Is Saudi Arabia Turning to the Yuan?Paul-Martin Foss
In the aftermath of the failure of the post-war Bretton Woods monetary system, the dollar’s position as the world’s reserve currency was strengthened by the development of the petrodollar system. Middle Eastern oil-producing countries agreed to price their oil in dollars, accept only dollars as payment for oil, and invest their dollars in US government debt. In exchange, they received copious amounts of military hardware and military assistance from the US government. Those countries that tried to buck the dollar and accept euros and other currencies for their oil found themselves facing invasion by US forces (Iraq) or economic sanctions (Iran).
That is why Saudi Arabia’s recent consideration of the Chinese yuan is so earth-shattering. While the United States could easily forsake its relationships with Iraq and Iran, countries with whom it had shifting and turbulent relationships in the past, the US government’s relationship with Saudi Arabia has been the anchor of the petrodollar system and the driving factor in US Middle Eastern policy. If Saudi Arabia were to open up to the yuan it could have significant ramifications on world markets and on the future strength of the dollar.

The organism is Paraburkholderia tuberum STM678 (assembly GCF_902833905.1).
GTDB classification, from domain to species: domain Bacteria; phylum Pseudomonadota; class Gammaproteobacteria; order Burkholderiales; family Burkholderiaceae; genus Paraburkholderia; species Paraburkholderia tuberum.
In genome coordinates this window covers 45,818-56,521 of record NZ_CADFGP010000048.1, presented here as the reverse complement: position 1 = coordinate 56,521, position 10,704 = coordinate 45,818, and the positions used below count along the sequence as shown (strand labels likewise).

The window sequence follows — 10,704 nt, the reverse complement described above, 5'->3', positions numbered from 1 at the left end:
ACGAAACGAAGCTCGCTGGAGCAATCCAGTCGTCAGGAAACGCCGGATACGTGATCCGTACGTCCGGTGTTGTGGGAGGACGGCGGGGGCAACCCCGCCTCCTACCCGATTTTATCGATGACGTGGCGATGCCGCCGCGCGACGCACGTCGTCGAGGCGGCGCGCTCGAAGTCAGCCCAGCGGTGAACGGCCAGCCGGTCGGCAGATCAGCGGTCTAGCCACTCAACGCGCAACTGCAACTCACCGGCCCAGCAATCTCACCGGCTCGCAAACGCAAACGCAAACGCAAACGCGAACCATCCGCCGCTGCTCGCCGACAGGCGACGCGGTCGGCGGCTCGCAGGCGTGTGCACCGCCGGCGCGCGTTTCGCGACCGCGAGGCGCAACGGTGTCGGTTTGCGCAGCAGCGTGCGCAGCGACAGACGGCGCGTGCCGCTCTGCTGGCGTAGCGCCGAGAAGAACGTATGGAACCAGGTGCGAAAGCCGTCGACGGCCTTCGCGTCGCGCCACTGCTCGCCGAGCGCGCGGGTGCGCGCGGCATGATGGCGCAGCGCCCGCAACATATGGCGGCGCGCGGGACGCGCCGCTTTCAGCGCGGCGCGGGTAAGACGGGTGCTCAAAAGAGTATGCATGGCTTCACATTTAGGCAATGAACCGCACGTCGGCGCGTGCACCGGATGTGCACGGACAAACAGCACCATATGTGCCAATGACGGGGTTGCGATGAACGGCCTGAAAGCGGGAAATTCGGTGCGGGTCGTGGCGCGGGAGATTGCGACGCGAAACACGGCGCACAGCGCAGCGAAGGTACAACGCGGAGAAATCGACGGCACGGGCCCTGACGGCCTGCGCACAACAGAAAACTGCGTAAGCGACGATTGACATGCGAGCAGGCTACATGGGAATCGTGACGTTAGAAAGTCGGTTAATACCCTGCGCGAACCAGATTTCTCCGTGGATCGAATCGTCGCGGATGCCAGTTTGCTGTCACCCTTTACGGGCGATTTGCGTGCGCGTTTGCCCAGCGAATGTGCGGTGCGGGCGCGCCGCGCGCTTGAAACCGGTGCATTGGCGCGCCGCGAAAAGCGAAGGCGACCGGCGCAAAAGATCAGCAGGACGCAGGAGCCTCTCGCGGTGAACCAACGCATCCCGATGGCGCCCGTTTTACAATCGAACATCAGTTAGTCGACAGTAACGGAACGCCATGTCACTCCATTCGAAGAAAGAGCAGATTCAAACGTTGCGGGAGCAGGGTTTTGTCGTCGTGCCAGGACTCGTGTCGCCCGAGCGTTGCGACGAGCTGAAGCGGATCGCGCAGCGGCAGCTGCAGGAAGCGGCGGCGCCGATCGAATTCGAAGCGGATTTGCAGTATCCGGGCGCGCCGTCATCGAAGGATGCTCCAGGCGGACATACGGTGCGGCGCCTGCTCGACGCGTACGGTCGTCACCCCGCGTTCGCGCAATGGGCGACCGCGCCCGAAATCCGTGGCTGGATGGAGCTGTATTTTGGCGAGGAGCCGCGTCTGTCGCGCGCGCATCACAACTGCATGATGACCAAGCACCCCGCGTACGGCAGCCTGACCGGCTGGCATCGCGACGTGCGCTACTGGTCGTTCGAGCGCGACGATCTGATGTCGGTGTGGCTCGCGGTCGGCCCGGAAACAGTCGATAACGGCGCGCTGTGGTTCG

While Saudi Arabia funding its government operations in yuan would be a significant development, it would be even more shocking if Saudi Arabia were to start accepting yuan in payment for oil. That would stimulate the further acceptance of the yuan in international markets and decrease international demand for the dollar. It would weaken the dollar and erode the value of dollar-denominated assets. That would also stimulate demand for precious metals such as gold and silver, as investors in dollar-denominated assets would seek to diversify their portfolios away from the weakening dollar.
Of course, the Saudi riyal is pegged to the US dollar, so a weakening dollar would weaken Saudi Arabia’s currency too. But the currency peg has been under attack for years, with more and more pressure being put on the government to end it. If that peg were to be undone, that would be the ultimate signal that the Saudi government is moving away from the dollar and closer to the yuan.